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TITLE
Loch Alsh
EXTERNAL ID
HCD00378
PLACENAME
Kyle of Lochalsh
DISTRICT
South West Ross
OLD COUNTY/PARISH
ROSS: Lochalsh
PERIOD
1920s; 1930s
CREATOR
Duncan Macpherson
SOURCE
Skye and Lochalsh Archive Centre
ASSET ID
12095
KEYWORDS
loch
Navy
Loch Alsh
Kyle of Lochalsh
war
Port Napier
Lochalsh
Loch Alsh

Kyle of Lochalsh was an important Naval base in both World Wars. Shortly after World War II began in September 1939, Loch Alsh was taken over as a safe naval harbour, with the southern entrance sealed at Kylerhea, and the northern approach heavily guarded. In his book 'Lure of the West', Duncan Macpherson describes the effect on Kyle of Lochalsh of the arrival of naval personnel and equipment, with gunposts erected on hill-tops, large ships moored offshore and a naval camp based in the village.

The villagers became accustomed to the air raid warnings and the sentries stationed at the Plock, but were horrified on Wednesday 27 September 1940 when word spread that the Port Napier, moored in the loch and carrying 500 mines, had caught fire. The steamers Lochness and Lochnevis, in harbour at the time, sailed out at full speed, the incoming train was stopped at Stromeferry,and the ship itself was abandoned. It exploded later that day and continued to burn throughout the night before eventually sinking in the loch where it remains to this day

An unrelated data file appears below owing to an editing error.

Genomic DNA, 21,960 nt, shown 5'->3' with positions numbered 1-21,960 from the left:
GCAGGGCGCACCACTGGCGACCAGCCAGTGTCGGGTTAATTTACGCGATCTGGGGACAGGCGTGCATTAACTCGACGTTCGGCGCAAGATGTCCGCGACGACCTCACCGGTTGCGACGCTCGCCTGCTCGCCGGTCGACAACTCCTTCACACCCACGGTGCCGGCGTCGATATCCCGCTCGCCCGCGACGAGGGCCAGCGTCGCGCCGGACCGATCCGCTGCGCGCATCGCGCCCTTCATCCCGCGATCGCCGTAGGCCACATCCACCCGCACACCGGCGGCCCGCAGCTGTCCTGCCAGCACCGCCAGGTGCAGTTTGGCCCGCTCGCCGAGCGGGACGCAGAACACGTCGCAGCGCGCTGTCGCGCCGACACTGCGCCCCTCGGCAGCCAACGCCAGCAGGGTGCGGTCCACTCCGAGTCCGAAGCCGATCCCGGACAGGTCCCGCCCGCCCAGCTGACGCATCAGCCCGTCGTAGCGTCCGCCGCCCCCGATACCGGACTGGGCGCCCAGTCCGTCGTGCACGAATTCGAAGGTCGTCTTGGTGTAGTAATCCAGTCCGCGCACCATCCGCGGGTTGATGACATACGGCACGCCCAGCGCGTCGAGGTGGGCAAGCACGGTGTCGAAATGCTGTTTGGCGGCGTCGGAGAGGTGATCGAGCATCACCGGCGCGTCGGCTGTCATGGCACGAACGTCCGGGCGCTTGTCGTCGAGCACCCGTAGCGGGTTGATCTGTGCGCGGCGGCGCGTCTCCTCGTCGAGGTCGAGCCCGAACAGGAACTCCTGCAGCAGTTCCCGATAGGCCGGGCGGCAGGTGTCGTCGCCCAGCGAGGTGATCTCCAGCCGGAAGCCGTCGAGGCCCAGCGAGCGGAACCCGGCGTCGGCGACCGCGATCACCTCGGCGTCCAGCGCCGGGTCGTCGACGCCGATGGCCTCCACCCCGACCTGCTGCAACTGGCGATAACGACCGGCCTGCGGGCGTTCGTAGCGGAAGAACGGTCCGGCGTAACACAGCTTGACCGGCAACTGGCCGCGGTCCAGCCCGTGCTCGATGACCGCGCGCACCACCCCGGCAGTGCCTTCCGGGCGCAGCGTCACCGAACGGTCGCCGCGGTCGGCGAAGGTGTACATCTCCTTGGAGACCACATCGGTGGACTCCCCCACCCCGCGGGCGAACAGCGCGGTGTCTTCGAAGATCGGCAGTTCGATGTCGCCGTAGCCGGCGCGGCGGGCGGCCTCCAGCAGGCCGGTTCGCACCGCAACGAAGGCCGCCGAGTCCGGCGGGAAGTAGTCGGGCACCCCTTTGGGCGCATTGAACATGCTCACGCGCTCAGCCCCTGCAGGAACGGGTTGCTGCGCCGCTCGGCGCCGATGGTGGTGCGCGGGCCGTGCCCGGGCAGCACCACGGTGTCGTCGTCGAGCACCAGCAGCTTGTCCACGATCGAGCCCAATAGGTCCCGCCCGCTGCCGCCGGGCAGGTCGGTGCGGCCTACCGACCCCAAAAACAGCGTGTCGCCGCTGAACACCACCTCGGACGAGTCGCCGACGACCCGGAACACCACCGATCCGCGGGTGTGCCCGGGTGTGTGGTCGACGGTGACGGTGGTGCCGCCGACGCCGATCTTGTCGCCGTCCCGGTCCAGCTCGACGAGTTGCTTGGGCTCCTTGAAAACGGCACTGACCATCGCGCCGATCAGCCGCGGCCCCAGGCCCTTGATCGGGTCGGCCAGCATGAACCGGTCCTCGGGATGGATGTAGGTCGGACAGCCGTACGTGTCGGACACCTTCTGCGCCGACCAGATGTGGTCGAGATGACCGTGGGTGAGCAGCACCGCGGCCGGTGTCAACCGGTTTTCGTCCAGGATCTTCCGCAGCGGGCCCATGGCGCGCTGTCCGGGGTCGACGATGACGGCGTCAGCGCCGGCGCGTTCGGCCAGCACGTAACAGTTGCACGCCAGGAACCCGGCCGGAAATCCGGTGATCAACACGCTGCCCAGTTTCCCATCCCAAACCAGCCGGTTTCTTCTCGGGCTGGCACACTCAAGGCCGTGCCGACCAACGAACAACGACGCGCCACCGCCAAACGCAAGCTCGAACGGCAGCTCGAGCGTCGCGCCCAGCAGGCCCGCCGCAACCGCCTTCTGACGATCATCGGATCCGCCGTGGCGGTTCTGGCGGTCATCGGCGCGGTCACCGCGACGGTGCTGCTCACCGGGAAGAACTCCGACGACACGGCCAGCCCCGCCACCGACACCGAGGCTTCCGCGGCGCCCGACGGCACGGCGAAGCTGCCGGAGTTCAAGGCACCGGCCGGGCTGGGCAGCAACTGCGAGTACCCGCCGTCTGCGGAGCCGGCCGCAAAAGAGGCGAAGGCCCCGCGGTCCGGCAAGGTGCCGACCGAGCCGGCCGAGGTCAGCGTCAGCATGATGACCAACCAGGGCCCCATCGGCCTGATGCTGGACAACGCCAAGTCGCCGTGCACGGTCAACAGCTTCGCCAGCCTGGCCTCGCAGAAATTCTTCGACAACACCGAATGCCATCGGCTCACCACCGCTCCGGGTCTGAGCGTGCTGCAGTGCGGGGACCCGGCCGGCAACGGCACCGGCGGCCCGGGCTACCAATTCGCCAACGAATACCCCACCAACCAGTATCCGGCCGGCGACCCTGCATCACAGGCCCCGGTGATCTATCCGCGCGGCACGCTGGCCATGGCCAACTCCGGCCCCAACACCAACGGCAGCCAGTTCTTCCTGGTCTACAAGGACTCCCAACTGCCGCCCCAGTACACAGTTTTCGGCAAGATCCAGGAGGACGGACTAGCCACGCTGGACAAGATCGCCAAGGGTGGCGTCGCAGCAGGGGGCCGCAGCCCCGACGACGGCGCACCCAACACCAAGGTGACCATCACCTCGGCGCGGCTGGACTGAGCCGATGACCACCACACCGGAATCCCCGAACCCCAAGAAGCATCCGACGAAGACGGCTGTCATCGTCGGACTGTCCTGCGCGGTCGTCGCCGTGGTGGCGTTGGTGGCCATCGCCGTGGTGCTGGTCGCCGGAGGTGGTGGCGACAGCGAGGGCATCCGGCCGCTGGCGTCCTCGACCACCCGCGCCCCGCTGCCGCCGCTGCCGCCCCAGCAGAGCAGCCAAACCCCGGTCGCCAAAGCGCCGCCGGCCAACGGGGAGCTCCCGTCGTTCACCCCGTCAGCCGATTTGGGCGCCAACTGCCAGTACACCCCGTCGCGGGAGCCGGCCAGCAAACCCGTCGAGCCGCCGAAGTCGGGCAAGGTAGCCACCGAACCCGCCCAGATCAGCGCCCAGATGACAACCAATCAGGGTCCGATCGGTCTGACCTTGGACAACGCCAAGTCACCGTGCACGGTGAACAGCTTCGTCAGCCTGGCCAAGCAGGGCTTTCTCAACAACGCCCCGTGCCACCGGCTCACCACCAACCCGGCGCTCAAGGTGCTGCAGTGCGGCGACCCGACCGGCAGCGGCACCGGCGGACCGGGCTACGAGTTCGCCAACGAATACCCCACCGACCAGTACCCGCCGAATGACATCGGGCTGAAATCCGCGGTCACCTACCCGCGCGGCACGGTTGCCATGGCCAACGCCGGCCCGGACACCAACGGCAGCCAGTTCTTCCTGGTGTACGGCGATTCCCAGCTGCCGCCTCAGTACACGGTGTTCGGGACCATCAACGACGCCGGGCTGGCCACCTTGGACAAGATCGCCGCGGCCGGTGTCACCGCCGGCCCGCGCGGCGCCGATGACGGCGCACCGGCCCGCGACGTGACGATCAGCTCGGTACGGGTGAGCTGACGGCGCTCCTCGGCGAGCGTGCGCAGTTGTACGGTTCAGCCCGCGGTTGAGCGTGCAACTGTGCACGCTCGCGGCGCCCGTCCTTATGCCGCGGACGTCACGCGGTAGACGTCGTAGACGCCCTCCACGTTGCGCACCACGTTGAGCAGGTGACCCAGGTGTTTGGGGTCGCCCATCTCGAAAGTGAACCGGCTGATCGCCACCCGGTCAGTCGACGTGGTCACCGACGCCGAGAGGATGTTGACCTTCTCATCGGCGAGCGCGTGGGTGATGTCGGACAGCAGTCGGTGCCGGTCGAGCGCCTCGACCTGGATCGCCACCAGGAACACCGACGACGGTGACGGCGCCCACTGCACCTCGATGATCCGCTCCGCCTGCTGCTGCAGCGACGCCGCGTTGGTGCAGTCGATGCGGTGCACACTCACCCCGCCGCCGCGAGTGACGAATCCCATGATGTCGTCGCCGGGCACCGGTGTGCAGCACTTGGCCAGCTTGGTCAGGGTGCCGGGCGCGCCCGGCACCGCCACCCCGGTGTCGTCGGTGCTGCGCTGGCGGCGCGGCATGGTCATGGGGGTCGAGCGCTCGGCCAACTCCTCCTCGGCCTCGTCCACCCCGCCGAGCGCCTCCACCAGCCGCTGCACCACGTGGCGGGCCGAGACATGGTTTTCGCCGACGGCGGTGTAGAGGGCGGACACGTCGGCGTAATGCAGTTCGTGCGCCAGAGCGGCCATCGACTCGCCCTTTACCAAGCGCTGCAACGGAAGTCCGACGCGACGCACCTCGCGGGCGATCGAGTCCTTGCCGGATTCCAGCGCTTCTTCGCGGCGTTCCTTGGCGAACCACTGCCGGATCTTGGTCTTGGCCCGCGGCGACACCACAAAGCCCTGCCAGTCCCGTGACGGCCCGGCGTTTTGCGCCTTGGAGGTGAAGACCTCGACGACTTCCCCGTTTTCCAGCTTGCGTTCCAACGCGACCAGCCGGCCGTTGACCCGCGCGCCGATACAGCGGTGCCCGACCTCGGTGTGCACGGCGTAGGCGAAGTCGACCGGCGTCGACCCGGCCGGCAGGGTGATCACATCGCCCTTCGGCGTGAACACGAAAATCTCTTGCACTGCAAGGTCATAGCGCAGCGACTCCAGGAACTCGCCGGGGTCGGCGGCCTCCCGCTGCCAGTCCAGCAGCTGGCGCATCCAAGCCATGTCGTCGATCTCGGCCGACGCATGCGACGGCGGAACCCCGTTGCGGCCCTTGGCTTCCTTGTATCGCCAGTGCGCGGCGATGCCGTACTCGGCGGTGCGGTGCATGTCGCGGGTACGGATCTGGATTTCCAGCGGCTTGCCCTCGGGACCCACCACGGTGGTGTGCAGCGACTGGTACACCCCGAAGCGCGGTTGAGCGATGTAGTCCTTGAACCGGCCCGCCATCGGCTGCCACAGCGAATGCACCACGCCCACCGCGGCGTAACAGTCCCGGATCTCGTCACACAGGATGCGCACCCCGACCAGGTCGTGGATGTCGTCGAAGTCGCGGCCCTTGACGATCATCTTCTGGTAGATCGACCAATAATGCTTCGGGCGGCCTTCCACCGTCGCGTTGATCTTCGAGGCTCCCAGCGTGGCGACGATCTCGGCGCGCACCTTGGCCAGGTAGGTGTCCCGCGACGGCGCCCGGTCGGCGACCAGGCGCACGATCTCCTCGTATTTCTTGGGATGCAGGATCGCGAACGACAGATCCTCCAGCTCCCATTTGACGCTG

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Loch Alsh

ROSS: Lochalsh

1920s; 1930s

loch; Navy; Loch Alsh; Kyle of Lochalsh; war; Port Napier; Lochalsh

Skye and Lochalsh Archive Centre

Duncan Macpherson (photographs)

Kyle of Lochalsh was an important Naval base in both World Wars. Shortly after World War II began in September 1939, Loch Alsh was taken over as a safe naval harbour, with the southern entrance sealed at Kylerhea, and the northern approach heavily guarded. In his book 'Lure of the West', Duncan Macpherson describes the effect on Kyle of Lochalsh of the arrival of naval personnel and equipment, with gunposts erected on hill-tops, large ships moored offshore and a naval camp based in the village.<br /> <br /> The villagers became accustomed to the air raid warnings and the sentries stationed at the Plock, but were horrified on Wednesday 27 September 1940 when word spread that the Port Napier, moored in the loch and carrying 500 mines, had caught fire. The steamers Lochness and Lochnevis, in harbour at the time, sailed out at full speed, the incoming train was stopped at Stromeferry,and the ship itself was abandoned. It exploded later that day and continued to burn throughout the night before eventually sinking in the loch where it remains to this day <br /> <br /> <br /> This image can be purchased.<br /> For further information about purchasing and prices please email<br /> <a href= "mailto: skyeandlochalsh.archives@highlifehighland.com" >Skye and Lochalsh Archives</a><br />